Dumbarton’s Gallows and the Hanging of a Highland Raider in 1687
While researching the burning of witches in Dumbarton in the late 1670s, I began to wonder where the burgh’s execution ground lay. As the head burgh of a shire, Dumbarton would have had a gallows site located somewhere outside of the burgh. Where was it?
The earliest record of a gallows in Dumbarton comes from the burgh records of 28 May, 1604:
‘The Gallows. — It is statute and ordanit that ane new gallows be biggit vpoune the commuoun at the point of Croftingrie.’ (Irving, Book of Dunbartonshire, 12.)
Where was ‘the point of Croftingrie’? It is reasonably clear that the new gallows were constructed near a river, possibly or probably the River Leven, at a place where there was a defined ‘point’. In practice, a point could mean a loop in the river, as further up the Leven lies Dalquhurn Point which is a loop in the river.
The other clue as to its location is that the point lay on ‘vpoune the common’, i.e., the common land held by the burgh. In the nineteenth century, ‘Dumbarton Common’ occupied what is broadly now the golf course on the east bank of the Leven. However, it is likely that the common land also extended south from there beyond the town mill and included at least the area on the west side of the Knowle Burn outside of the burgh. On the map, above, the Knowle is marked on the right of the burgh.
The problem is that no location called the ‘point of Croftingrie’ can be located on historical maps in the vicinity of Dumbarton. All that is known is that Croftingerie lay somewhere on the common.
I am not expert on placenames, but ‘Croftingrie’ might be “Croft an Righ”, the King’s field or croft? The Gaelic placename Croftanrigh can be found in several locations across Scotland, at least once corrupted as Croftangry. There is also a ‘Croftingea’ in neighbouring Bonhill parish, but it lies much further north in Alexandria.
On its own, the evidence of the new gallows from 1604 does not pinpoint where they lay.
The “Gallows’ Mollan”
There is, howevver, a reference to a location called the ‘gallows’ mollan’ in 1758. The word ‘mollan’ is recorded in the Scots of Galloway for “a long straight pole, such as fishermen use at their fish-yards”. In other words, it is possible that Dumbarton had a gallows ‘pole’, but the scale of the pole and origin of the word do not sound right.
However, ‘mollen’, rather than ‘mollan’, can also mean a shingly beach. Intriguingly, that word is first recorded in Scots in Dumbarton in 1683. (See entry under 2 July, in Irving, History of Dunbartonshire, 555.)
It appears that Dumbarton’s gallows, at least in the Eighteenth Century, may have been located close to a shingly beach.
Glen in his history of Dumbarton mentions the ‘gallows’ mollan’ in relation to the East Bridge across the Knowle Burn:
‘The hospital, or alms’-house, connected with the old parish church, remained till the period of the Reformation, when it and the small chapel adjoining were torn down and partially destroyed. These buildings thus lay in a confused state of ruin and dilapidation till the year 1758, when, by consent of the Mortification Fund managers, they were entirely demolished, and the stones partly taken to erect the bridge called the “Knowl Burn,” and sometimes the “Gallows’ Mollan Bridge,” now called the East Bridge;’ (Glen, History of the Town and Castle of Dumbarton, 70.)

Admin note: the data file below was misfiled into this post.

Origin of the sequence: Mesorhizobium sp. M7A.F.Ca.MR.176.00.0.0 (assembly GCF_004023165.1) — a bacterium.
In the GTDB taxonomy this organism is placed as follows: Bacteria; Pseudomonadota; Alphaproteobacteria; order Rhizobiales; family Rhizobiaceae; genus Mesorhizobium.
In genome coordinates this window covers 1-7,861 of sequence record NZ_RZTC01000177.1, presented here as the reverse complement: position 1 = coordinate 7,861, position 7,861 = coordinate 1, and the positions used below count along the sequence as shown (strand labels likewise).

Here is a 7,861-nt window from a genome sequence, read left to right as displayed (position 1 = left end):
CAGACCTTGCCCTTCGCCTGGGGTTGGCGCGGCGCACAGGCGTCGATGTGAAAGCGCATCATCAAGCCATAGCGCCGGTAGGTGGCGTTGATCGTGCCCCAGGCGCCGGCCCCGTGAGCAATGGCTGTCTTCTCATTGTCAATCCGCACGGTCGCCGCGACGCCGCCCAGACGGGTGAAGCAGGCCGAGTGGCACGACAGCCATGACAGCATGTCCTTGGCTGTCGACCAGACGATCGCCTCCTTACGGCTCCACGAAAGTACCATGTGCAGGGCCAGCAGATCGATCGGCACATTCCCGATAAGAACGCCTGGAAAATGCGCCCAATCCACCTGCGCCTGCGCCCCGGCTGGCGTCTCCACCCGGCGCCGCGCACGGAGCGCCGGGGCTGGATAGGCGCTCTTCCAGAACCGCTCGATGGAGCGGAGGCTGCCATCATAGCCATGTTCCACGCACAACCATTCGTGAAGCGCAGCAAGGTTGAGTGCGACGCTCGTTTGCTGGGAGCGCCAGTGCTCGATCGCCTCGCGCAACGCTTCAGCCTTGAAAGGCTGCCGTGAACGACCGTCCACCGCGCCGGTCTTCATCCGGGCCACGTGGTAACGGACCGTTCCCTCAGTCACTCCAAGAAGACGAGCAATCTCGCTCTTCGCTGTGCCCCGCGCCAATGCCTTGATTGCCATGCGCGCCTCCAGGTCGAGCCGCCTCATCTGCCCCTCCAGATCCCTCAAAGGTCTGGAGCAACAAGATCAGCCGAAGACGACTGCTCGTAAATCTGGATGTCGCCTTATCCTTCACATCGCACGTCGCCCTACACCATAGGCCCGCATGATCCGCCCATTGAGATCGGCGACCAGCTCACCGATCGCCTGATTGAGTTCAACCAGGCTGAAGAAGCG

Glen’s evidence came from the minutes of the Mortification Fund of 22 December, 1758:
‘The magistrates represented to the managers that they had contracted for a new bridge to favour the entry and policies of the town, and as the stones about the ruinous alms’-house, belonging to the Mortification, were presently useless, they would be glad the meeting would encourage a public good, as far as to part with these stones for carrying their plan of the bridge at the Gallows’ Mollan, or Knowl Burn, into execution’. (Glen, History of the Town and Castle of Dumbarton, 70.)
In 1758 the gallows, if they survived, lay close to where the proposed new East Bridge crossed the Knowle Burn.
Dumbarton’s “Lost” Burn
The course of the Knowle Burn, aka. the Mill Burn, has been the subjected to considerable human intervention. On Roy’s map of the 1750s, its meandering course down to the River Leven is obvious, but by the nineteenth century its course had been straightened and diverted into underground culverts. Today, the lower reaches of the Knowle Burn follow a largely subterranean course from the Asda supermarket to the River Leven.
The ‘East Bridge’
The East Bridge over the Knowle was constructed ‘to favour the entry and policies of the town’. However, today, like the Knowle, it has vanished under Dumbarton’s eastward expansion. Fortunately, it can be found on plans of the burgh of 1777 and 1818. The earlier map is probably the more useful, as in the latter map, dykes built to reclaim land had significantly altered the shape of the landscape where the Knowle flowed into the Leven.
The 1777 map, above, shows that the East Bridge lay on Castle Street in Dumbarton. Today, the location where the bridge crossed the Knowle or Mill Burn is approximately here.
In the mid eighteenth century, the gallows lay close to where the East Bridge crossed the Knowle at Castle Street. The 1777 map shows new buildings extending from east of the kirk to the bridge.
The gallows were also probably close to a shingly beach. From the 1777 map, it appears that the mouth of the Knowle at the Leven was both wider and tidal at that point, which is probably the ideal location for a singly beach to be found.
A Lost Point?
Was the gallows site in 1604 the same location as where the gallows were said to be in 1758? Was the ‘point of Croftingrie’ next to were the ‘gallows’ mollan’ lay?